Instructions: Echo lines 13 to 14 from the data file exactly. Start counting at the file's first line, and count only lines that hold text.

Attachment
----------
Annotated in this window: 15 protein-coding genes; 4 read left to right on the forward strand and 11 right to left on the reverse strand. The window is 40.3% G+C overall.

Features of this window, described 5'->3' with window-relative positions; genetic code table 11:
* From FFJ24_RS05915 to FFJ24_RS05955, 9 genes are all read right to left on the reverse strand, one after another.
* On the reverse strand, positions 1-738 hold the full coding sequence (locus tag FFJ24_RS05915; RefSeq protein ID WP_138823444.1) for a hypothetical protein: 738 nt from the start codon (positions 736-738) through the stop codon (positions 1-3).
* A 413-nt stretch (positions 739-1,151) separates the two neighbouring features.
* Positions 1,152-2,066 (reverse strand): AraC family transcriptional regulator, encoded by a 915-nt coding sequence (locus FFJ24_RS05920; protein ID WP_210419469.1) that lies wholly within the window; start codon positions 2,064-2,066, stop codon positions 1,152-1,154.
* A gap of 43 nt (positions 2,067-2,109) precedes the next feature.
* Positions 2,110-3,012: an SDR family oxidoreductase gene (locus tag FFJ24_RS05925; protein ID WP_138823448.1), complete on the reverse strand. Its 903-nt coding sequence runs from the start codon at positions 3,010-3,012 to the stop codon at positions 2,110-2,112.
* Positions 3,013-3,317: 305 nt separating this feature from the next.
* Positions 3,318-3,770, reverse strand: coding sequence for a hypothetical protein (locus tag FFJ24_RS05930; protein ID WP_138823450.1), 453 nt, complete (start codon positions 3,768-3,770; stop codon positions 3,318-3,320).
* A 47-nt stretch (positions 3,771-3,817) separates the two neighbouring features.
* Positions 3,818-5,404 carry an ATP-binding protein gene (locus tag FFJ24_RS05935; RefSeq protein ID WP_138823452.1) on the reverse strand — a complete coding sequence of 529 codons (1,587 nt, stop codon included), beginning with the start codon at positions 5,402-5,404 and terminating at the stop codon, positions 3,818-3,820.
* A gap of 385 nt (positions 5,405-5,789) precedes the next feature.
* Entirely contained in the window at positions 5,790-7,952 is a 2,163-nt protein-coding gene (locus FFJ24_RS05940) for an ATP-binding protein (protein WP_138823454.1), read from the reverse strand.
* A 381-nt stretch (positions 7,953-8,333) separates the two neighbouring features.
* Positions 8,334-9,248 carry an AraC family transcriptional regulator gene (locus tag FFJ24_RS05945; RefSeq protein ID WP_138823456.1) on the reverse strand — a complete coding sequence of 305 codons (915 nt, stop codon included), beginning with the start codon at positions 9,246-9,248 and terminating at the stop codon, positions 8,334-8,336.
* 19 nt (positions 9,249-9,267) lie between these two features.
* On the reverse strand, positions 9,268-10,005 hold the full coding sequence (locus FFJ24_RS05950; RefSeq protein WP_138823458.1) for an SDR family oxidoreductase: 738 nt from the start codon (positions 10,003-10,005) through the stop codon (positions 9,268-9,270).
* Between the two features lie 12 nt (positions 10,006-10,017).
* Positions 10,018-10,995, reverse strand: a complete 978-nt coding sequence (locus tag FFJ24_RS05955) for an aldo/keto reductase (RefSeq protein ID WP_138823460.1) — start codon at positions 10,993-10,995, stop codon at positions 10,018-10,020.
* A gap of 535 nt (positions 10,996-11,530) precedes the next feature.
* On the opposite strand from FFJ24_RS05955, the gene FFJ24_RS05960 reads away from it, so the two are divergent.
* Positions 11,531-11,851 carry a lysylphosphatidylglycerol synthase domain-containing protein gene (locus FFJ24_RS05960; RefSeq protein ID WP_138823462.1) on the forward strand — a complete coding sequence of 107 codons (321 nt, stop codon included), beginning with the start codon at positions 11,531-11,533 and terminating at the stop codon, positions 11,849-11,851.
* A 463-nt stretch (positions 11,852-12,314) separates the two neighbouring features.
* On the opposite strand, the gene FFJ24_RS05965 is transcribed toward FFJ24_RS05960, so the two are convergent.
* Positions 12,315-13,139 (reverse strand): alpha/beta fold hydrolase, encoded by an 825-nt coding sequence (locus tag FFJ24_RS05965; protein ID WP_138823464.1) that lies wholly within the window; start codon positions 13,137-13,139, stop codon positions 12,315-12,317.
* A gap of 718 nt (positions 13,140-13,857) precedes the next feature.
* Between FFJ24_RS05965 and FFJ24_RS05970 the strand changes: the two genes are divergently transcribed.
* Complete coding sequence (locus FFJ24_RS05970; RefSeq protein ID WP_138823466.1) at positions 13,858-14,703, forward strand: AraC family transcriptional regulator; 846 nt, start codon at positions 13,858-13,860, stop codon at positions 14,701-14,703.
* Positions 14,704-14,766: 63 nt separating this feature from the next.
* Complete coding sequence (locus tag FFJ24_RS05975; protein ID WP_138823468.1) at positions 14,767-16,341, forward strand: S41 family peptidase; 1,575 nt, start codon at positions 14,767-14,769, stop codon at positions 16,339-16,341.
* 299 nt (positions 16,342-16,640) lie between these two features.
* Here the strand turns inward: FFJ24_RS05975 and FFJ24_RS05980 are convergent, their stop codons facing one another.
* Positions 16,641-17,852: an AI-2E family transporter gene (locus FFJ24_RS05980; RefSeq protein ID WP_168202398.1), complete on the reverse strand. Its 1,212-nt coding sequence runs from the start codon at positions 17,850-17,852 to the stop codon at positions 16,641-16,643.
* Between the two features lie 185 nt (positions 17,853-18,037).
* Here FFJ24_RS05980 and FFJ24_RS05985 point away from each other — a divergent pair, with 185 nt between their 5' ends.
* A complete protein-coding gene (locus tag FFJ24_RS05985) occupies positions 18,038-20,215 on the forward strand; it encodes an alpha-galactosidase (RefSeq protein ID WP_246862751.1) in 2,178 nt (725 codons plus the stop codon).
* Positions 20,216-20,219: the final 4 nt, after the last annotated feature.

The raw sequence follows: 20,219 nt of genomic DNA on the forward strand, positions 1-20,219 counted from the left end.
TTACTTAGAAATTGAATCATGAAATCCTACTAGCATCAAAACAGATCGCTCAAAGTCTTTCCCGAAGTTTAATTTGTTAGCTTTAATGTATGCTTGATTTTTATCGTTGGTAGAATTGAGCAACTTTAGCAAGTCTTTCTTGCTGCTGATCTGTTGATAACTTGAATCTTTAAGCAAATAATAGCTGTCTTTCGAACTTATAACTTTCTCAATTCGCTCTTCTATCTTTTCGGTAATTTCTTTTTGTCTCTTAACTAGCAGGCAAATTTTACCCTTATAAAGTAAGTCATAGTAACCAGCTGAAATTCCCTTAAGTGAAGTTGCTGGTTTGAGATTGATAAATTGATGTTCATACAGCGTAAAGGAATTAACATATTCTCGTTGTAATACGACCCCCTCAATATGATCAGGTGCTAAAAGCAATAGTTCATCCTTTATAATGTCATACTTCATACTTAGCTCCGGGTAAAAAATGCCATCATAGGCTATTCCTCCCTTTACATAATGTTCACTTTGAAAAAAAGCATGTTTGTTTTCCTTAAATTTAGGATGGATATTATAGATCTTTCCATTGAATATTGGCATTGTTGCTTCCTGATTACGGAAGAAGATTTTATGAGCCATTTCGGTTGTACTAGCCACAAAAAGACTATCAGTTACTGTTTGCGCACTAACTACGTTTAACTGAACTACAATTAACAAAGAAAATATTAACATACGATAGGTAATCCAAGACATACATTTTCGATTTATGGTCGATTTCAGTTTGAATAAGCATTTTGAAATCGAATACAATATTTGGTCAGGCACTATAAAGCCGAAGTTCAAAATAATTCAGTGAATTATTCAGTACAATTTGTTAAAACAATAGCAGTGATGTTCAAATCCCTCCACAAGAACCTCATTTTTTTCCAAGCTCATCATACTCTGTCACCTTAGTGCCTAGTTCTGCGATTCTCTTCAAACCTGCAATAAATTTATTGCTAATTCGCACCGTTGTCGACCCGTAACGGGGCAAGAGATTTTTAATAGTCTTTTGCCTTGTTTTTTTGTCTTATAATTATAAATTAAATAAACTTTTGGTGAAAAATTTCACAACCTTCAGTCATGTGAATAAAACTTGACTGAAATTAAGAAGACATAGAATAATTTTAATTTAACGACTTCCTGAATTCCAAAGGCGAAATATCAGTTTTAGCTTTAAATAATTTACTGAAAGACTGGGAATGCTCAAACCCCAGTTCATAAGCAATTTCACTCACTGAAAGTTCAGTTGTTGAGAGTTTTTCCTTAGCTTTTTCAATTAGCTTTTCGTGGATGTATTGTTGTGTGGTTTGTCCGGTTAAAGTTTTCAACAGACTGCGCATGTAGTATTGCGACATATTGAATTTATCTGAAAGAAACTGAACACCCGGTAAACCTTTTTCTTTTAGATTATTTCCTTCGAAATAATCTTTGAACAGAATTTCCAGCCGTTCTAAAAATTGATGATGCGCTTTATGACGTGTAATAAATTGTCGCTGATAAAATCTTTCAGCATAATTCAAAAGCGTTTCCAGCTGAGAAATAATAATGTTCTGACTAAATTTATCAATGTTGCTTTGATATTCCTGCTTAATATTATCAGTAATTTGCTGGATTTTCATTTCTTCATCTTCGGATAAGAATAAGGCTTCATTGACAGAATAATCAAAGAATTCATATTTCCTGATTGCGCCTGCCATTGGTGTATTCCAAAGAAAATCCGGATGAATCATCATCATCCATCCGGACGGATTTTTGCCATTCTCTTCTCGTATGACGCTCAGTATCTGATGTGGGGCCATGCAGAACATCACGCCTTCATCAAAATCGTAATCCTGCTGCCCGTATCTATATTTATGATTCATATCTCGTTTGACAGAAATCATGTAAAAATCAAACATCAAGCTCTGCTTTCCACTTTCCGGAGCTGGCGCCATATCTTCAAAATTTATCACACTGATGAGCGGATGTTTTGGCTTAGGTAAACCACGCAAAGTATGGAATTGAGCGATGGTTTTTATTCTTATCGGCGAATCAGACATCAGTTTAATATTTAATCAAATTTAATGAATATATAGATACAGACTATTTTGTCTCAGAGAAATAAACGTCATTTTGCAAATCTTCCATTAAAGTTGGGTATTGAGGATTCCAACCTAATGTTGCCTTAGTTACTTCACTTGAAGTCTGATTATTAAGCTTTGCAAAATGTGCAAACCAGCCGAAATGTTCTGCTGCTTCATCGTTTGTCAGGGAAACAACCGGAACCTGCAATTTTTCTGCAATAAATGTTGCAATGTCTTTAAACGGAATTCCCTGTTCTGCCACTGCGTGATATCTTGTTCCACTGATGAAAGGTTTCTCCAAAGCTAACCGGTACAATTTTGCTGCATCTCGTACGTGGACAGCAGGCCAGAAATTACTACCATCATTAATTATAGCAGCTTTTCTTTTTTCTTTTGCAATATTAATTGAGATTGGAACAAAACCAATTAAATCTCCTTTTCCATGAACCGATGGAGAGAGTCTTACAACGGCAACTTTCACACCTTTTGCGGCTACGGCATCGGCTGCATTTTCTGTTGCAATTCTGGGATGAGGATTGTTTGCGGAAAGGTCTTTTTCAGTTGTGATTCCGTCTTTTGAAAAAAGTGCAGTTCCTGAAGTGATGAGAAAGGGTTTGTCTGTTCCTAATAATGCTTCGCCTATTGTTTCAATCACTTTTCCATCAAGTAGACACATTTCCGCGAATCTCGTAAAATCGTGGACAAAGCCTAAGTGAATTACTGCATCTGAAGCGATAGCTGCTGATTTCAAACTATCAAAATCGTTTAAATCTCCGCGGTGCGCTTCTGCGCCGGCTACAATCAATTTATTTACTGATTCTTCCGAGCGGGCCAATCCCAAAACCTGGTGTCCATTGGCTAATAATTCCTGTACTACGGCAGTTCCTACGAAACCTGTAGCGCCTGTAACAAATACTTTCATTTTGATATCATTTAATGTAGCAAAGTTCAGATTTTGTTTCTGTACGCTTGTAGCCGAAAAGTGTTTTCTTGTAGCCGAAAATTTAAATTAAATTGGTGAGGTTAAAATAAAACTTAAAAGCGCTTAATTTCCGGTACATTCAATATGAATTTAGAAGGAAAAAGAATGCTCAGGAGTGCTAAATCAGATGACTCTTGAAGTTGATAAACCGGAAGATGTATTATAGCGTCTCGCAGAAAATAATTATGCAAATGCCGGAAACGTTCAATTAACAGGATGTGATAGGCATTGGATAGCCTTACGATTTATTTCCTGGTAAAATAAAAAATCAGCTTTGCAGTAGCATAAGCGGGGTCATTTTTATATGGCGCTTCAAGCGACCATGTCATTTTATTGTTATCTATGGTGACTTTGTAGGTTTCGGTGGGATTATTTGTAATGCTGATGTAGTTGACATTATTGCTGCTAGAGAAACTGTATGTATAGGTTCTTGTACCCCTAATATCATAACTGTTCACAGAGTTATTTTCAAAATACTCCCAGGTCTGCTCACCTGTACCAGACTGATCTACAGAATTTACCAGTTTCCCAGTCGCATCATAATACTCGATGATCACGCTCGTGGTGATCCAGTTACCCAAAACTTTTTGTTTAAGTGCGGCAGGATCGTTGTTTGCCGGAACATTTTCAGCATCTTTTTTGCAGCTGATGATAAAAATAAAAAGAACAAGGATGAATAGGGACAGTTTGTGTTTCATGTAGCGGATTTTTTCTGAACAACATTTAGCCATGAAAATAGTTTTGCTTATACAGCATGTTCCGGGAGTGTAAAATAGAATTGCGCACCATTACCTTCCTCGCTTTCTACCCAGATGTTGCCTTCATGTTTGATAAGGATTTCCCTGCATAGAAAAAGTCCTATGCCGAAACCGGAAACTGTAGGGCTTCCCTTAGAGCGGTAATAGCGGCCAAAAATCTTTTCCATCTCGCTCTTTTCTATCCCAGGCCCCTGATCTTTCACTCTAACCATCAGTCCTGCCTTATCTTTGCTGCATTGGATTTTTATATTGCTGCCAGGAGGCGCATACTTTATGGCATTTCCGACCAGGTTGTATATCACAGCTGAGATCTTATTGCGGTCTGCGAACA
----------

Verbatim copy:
* A gap of 385 nt (positions 5,405-5,789) precedes the next feature.
* Entirely contained in the window at positions 5,790-7,952 is a 2,163-nt protein-coding gene (locus FFJ24_RS05940) for an ATP-binding protein (protein WP_138823454.1), read from the reverse strand.